Daiso Bilingual Board Books
These books have proved to be surprisingly sturdy! I bought them when Miss M was around 1 year old and they’re still holding up very well. I haven’t been able to get to a Daiso since COVID-19, but if you’re near a Daiso, definitely check out their selection of bilingual board books and activity/sticker books!
Games & Puzzles
In my kindergarten classes, we’d use these cards for “Go Fish” and “Memory.” With Miss M, I first lay out all the lowercase letters, then divide the uppercase letters between us. Then, we take turns looking for the “mommy-baby” pairs.
Puzzles are a fantastic learning tool for preschoolers and kindergarteners as they aid in developing cognitive skills and motor skills.
We first started off last summer with puzzles from Daiso that had 10-12 pieces and now we’re at 100+ piece puzzles that she can do all by herself. We do puzzles on the floor so there’s plenty of room for movement.
Currently, we’re doing Stage 4 and Stage 5 Kumon puzzles. They come in a box of 3 double-sided puzzles. Once Miss M is stronger with her numbers I’ll have her do the reverse side which is numbers on a solid background.
Screentime — Apps
Miss M and I have been playing Eduka’s World for the past few weeks and she is hooked. Eduka’s World uses a variety of mini-games on a fantastic adventure that develops English language skills in young learners aged 3-10.
Older kids will have no trouble clearing the games while younger kids will need help, especially as the level of difficulty gradually increases.
Eduka’s World is free until the end of 2020. (After that, it’s 4.99 a month or 29.99 yearly.) The game has NO ads nor does it have in-game purchases. Plus, the parental controls lets you can set time limits and view a list of vocabulary that your child has learned.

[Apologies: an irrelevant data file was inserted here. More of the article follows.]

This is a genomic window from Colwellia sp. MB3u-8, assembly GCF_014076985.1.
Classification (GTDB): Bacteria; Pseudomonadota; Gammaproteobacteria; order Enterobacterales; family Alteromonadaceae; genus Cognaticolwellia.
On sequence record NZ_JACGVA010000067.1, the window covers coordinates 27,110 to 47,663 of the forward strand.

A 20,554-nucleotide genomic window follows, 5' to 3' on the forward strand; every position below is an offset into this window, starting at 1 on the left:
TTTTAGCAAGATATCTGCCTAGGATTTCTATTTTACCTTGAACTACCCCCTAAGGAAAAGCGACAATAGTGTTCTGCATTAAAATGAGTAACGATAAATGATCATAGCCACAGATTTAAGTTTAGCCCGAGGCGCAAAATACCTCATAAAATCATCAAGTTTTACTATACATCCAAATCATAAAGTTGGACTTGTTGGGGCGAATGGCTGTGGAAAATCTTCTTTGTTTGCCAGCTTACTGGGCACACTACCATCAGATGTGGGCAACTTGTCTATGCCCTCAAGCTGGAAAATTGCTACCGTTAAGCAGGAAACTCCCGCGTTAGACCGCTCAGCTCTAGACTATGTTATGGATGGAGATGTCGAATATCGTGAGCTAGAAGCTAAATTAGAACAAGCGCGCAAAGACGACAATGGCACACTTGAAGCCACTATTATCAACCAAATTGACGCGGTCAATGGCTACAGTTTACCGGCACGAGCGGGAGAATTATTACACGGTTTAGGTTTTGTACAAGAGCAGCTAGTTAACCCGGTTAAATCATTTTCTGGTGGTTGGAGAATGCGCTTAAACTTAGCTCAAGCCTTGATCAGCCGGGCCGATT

What I personally like about Eduka’s World is that the character U (like “you”) is fully customizable, from skin and eye color, to hairstyle, clothing and accessories:
Your child can even change their character’s appearance throughout the game!
Download Eduka’s World here via the App Store.
Screentime — Streaming Services
We ditched cable years ago and get our entertainment from Netflix, Disney+ and Amazon Prime. Here are a few of my favorite shows:
Amazon Prime has almost everything related to Shimajiro, a preschooler tiger who goes on adventures with his friends Mimirin, Torippi, and Nyakkii.
If your kids go to a Japanese daycare or kindergarten they will find out about Shimajiro, and I honestly prefer him over Kamen Rider and Precure and Disney Princesses and whatever kids are into these days.
Some of Shimajiro’s adventures involve fantasy/magic and being brave (like the movies); while the TV series focuses more on getting ready for kindergarten (making friends, going to the toilet, personal responsibility, and so on).
Nearly everything has an English and Japanese audio track, so sometimes my daughter will watch Frozen or Tangled in English then watch it immediately again in Japanese.
When it comes to educational programs, my daughter likes Mickey Mouse Club House. It’s for a preschool audience and focuses primarily on problem solving skills and early mathematics skills (big/small, shapes, numbers 1-10).
While my definition of bilingual is English-Japnese, that certainly doesn’t reflect all international families in Japan. That’s why Netflix is great because they offer plenty of forigen language tracks and subtitles in addition to English and Japanese.
Plus, if you turn on Japanese subtitles in a kids’ profile, you’ll get furigana/ruby readings on the kanji!
Netflix is a fantastic resource for kindergarten kids learning hiragana and katakana, and grownups who need a refresher (raises hand).
The educational Netflix shows that my daughter likes are: Word Party and Learn With Hello Kitty (Hello Kittyといっしょにお勉強).
Word Party is from the Jim Henson Company and is about 4 cute baby characters that learn new words from the audience. The show also encourages emotional awareness and how to get along with others.
Learn With Hello Kitty (Hello Kittyといっしょにお勉強) is all about Japanese social rules and manners like friendship & sharing, train etiquette, traffic safety, etc. The episodes are told from the perspective of Kitty and Mimmy who ask questions about everything so that kids watching can learn with them.
Extra — Bathtime Fun
And some crayons for writing practice! These KitPas bath crayons easily rinse off bath walls, but take care if you choose to decorate foam toys! We now have a dolphin, whale, and octopus with permanent frowns! Available on Amazon Japan